“conciliation” and “proper behavior”—namely marriage!—and idealism and
idealists.
The outcome of this failure is a vast expansion of contemporary European
nihilism—fatigue unto death. The subsequent body of fragments of June 1887
titled “European Nihilism” deepens the crisis and supplies it with an origin.

“European Nihilism”

These jottings are among the most coherent of Nietzsche’s aphorism-


complexes, and constitute, under the head of “European Nihilism,” sketches
for a chapter of the decisive work he projects as The Will to Power.3 This point
alone would amount to a heads-up as regards their importance. In the follow-
ing pages, I will stay close to this (hitherto untranslated) text, paraphrasing
and commenting on its actual sequence of ideas (KSA 12: 211–17).
The notes were jotted down in the summer in which Nietzsche, in a “state of
nearly uninterrupted inspiration,” wrote the entirety of On the Genealogy of Mor-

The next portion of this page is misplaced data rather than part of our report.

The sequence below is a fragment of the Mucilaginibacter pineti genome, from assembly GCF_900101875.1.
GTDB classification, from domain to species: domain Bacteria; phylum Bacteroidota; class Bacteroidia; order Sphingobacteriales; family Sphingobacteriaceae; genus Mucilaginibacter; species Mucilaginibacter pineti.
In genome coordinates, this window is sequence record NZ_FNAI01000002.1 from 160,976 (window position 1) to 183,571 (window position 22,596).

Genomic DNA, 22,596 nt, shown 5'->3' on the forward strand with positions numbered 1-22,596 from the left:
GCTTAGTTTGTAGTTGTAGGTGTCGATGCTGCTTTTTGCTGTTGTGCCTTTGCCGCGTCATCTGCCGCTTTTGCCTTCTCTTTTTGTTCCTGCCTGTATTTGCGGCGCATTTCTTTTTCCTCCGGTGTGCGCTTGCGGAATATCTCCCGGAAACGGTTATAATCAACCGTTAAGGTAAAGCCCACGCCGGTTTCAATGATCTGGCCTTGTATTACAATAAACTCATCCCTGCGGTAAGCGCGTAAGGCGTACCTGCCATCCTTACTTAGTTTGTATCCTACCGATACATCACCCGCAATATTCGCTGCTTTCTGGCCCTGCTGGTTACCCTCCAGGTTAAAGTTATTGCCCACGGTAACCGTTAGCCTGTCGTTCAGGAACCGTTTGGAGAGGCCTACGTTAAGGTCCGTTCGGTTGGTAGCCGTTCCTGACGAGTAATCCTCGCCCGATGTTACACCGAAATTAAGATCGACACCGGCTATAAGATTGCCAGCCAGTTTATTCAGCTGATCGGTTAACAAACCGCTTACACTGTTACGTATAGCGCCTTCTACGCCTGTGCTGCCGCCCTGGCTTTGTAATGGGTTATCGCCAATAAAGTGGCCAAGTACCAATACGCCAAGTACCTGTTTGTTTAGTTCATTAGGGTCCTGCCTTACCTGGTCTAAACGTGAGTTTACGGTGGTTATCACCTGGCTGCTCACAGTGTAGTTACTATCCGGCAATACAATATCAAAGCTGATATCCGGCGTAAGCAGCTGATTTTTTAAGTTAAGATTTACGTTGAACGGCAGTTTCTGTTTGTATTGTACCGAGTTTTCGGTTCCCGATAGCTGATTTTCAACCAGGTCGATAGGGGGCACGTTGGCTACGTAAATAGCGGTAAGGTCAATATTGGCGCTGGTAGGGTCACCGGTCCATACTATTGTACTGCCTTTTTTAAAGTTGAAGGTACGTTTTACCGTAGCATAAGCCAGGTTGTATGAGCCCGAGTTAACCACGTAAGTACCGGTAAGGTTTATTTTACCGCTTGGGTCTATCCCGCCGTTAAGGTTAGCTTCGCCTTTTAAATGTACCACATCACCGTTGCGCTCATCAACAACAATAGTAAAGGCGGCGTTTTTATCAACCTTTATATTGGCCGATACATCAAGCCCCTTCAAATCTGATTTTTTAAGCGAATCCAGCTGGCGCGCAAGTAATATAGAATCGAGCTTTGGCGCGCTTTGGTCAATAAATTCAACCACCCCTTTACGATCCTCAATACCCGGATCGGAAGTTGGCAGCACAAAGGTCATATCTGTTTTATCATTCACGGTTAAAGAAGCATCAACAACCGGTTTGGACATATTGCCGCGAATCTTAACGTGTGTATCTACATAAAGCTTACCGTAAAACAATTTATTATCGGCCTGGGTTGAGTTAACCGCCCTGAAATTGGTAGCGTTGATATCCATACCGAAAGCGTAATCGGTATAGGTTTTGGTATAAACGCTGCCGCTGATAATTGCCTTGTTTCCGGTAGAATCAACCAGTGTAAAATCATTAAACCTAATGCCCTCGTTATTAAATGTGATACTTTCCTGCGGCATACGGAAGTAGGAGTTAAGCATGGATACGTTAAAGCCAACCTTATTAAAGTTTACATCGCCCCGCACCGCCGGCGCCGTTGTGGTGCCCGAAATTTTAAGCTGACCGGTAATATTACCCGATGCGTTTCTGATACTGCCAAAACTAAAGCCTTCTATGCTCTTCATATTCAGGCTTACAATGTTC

als.4 Hence, some of the perceptions driving these aperçus reappear, slightly
modified, in On the Genealogy, which Nietzsche always had in mind to write
while composing “European Nihilism.” Other of these jottings were evidently
projected to belong elsewhere—namely, in The Will to Power—since, in the
course of setting them down, Nietzsche includes this latter title among the
books, some already realized and some soon to be realized, that would form a
single library constituting his legacy: Beyond Good and Evil, On the Genealogy
of Morals, The Will to Power, Sayings like Arrows, and The Sayings of an Immoralist.